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Neoliberal pension scams can crapify your inheritance

Whether "you" are a diamond geezer like me who'd like to pass something on, or somebody more youthful who has expectations. Here's the scenario:

Before Leonard Smith lost his battle with cancer in 2008, he worked with his financial advisors and attorneys to make sure his children received the balance of his retirement funds when he died.

A single mistake, however, thwarted his well-laid plans. Family members realized a year after he died that his IRA beneficiary form was filled out incorrectly. Instead of specifically listing the names of his children along with the percentages designated to each heir, Smith wrote: “To be distributed pursuant to my last will and testament,” where the disbursement of funds was spelled out.

But Smith’s failure to complete the form correctly invalidated the document, making his surviving spouse the beneficiary by default.

“I had no idea that a will could be trumped by an IRA beneficiary form,” Deborah Smith-Marez, 50, Leonard’s daughter, told Yahoo Finance.

Smith-Marez and her siblings fought in court to recover the money, but the court awarded the $400,000 in the IRA to their father’s wife, who married Smith two months before he died.

Like Smith-Marez, many Americans are unaware that long-forgotten beneficiary forms can override wills and undermine their loved ones' intentions.

Exactly the thing happened to me: An incorrectly filled out pension form. (Which, dear readers, is one of the many reasons I think seriously about expatriaition and currency abitrage.) But why blame the neo-liberals?

Because the neoliberals set up their daffy IRAs and 401ks and all the rest of their privatized retirement schemes --- daffy, that is, unless you're collecting a commission for "managing" them -- so they could gut and loot Social Security, that's why. So now we've got all these siloed retirement funds, which are accidents waiting to happen, as the Smiths found (and I found). And all because markets. Corey Robin describes the neo-liberal cultural moment:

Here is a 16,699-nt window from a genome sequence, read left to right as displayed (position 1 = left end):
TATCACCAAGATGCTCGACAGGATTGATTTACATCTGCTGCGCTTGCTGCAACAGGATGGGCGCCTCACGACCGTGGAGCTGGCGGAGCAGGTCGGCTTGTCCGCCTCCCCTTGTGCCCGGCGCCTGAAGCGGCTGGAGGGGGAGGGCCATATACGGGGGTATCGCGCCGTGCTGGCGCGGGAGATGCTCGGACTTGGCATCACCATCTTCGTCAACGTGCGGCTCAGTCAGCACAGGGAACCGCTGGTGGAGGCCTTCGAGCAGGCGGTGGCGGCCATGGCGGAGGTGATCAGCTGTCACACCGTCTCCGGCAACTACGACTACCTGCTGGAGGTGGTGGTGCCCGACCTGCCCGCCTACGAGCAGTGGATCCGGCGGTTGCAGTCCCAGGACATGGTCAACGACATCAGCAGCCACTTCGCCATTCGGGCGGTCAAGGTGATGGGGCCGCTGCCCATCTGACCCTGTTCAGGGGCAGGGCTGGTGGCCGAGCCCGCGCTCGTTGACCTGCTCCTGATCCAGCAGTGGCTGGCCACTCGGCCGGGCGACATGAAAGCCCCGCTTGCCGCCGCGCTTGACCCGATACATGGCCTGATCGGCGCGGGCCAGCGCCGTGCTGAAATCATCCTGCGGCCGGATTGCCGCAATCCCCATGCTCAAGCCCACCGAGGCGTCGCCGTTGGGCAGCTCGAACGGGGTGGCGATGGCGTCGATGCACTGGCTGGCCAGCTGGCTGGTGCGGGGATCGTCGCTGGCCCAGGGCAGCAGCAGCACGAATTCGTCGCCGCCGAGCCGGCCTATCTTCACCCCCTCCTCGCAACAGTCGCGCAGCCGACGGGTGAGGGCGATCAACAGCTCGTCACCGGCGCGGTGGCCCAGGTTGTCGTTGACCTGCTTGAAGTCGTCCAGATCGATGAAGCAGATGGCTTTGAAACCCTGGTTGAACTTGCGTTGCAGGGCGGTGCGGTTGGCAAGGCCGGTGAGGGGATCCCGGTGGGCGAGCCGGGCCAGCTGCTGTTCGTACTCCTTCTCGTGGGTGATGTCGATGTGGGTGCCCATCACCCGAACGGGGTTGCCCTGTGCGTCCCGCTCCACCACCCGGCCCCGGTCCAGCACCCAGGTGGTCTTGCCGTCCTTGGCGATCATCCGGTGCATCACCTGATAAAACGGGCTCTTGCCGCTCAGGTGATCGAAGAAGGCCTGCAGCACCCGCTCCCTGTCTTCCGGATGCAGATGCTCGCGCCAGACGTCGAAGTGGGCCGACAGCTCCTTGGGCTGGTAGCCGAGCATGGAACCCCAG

In the neoliberal utopia, all of us are forced to spend an inordinate amount of time keeping track of each and every facet of our economic lives. That, in fact, is the openly declared goal: once we are made more cognizant of our money, where it comes from and where it goes, neoliberals believe we’ll be more responsible in spending and investing it. Of course, rich people have accountants, lawyers, personal assistants, and others to do this for them, so the argument doesn’t apply to them, but that’s another story for another day.

The dream is that we’d all have our gazillion individual accounts—one for retirement, one for sickness, one for unemployment, one for the kids, and so on, each connected to our employment, so that we understand that everything good in life depends upon our boss (and not the government)—and every day we’d check in to see how they’re doing, what needs attending to, what can be better invested elsewhere. It’s as if, in the neoliberal dream, we’re all retirees in Boca, with nothing better to do than to check in with our broker, except of course that we’re not. Indeed, if Republicans (and some Democrats) had their way, we’d never retire at all.

In real (or at least our preferred) life, we do have other, better things to do. We have books to read, children to raise, friends to meet, loved ones to care for, amusements to enjoy, drinks to drink, walks to take, webs to surf, couches to lie on, games to play, movies to see, protests to make, movements to build, marches to march, and more. Most days, we don’t have time to do any of that. We’re working way too many hours for too little pay, and in the remaining few hours (minutes) we have, after the kids are asleep, the dishes are washed, and the laundry is done, we have to haggle with insurance companies about doctor’s bills, deal with school officials needing forms signed, and more…

Exactly. The Smiths (and I) were leading our lives. We slipped up on one of the gazillion different forms on our "our gazillion individual accounts." The same thing could happen to you, whether you're looking at Social Security, like me, or are just out of college.

Aren't we as a society smart or caring enough to make sure the average shlub's inheritance goes where it's intended to go? Apparently not.

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